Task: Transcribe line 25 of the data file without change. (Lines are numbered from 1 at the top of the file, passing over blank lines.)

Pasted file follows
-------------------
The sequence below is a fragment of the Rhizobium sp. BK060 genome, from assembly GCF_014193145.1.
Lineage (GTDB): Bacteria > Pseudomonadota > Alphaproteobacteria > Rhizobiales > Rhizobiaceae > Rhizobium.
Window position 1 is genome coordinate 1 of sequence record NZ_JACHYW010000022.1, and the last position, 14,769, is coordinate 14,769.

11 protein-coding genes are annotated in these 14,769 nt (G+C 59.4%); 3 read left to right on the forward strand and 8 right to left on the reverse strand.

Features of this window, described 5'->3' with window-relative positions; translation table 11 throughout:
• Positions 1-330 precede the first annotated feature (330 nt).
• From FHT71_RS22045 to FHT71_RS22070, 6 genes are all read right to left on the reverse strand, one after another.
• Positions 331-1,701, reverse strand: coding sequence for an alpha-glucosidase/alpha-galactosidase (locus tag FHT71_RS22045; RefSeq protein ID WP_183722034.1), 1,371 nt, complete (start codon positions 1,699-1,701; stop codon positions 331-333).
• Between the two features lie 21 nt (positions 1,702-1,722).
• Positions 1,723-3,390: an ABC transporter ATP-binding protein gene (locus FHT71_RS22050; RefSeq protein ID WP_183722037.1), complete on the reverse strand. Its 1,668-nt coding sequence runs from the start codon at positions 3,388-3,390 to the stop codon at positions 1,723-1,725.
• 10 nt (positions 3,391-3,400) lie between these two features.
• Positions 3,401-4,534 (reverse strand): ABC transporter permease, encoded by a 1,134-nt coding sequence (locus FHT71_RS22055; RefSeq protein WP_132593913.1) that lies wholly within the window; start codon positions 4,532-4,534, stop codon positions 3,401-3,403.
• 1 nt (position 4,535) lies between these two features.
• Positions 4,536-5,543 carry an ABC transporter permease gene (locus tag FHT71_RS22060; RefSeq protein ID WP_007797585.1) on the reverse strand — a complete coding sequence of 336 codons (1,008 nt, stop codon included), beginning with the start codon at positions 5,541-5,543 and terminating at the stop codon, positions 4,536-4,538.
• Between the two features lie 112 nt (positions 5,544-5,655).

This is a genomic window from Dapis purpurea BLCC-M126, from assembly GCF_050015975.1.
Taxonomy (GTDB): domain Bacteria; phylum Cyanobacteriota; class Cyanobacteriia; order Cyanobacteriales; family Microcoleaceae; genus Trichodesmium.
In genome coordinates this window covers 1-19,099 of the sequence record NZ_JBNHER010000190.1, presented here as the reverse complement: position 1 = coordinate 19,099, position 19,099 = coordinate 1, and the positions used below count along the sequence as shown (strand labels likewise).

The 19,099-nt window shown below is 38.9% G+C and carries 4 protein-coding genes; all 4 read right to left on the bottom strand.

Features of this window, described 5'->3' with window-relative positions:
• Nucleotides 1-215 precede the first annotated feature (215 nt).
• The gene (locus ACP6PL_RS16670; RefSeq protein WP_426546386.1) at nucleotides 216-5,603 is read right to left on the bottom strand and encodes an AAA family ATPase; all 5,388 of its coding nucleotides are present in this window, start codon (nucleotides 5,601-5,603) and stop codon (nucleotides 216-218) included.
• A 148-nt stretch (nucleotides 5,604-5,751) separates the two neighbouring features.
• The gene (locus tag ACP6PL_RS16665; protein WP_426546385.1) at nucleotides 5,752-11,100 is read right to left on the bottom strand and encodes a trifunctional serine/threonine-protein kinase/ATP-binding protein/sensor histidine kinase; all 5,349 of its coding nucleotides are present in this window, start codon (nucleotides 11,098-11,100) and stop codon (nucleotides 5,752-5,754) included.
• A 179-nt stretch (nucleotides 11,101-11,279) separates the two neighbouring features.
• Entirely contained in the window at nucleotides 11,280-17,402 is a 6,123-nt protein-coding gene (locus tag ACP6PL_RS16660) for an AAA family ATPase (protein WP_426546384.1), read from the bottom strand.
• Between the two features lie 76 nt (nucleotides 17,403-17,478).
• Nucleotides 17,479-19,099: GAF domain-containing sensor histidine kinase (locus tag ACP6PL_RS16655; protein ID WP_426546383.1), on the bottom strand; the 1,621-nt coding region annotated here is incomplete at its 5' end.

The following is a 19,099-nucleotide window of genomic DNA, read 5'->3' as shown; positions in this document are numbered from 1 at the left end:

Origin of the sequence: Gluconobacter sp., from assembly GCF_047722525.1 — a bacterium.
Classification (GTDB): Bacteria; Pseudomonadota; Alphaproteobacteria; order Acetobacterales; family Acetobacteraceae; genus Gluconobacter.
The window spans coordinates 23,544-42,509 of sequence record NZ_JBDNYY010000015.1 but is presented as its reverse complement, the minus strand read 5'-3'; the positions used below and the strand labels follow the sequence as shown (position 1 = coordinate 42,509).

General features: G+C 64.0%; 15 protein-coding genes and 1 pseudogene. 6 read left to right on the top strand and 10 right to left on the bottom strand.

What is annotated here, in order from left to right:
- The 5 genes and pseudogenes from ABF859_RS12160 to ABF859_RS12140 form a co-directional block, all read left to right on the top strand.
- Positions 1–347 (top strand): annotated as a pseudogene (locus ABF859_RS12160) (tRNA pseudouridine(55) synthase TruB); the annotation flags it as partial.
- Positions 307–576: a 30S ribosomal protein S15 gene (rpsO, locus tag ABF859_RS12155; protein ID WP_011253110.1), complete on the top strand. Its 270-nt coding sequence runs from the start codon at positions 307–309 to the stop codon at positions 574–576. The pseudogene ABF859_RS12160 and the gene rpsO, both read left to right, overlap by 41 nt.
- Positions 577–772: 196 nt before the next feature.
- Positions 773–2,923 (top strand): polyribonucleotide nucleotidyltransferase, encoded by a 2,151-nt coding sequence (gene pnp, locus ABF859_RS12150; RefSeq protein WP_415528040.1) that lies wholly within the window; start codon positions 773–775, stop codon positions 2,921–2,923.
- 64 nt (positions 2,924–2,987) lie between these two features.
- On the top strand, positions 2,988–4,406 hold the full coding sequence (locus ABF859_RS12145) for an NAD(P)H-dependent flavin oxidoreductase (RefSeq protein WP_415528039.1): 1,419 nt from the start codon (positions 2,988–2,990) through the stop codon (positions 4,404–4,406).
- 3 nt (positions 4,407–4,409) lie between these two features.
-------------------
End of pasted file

• A 179-nt stretch (nucleotides 11,101-11,279) separates the two neighbouring features.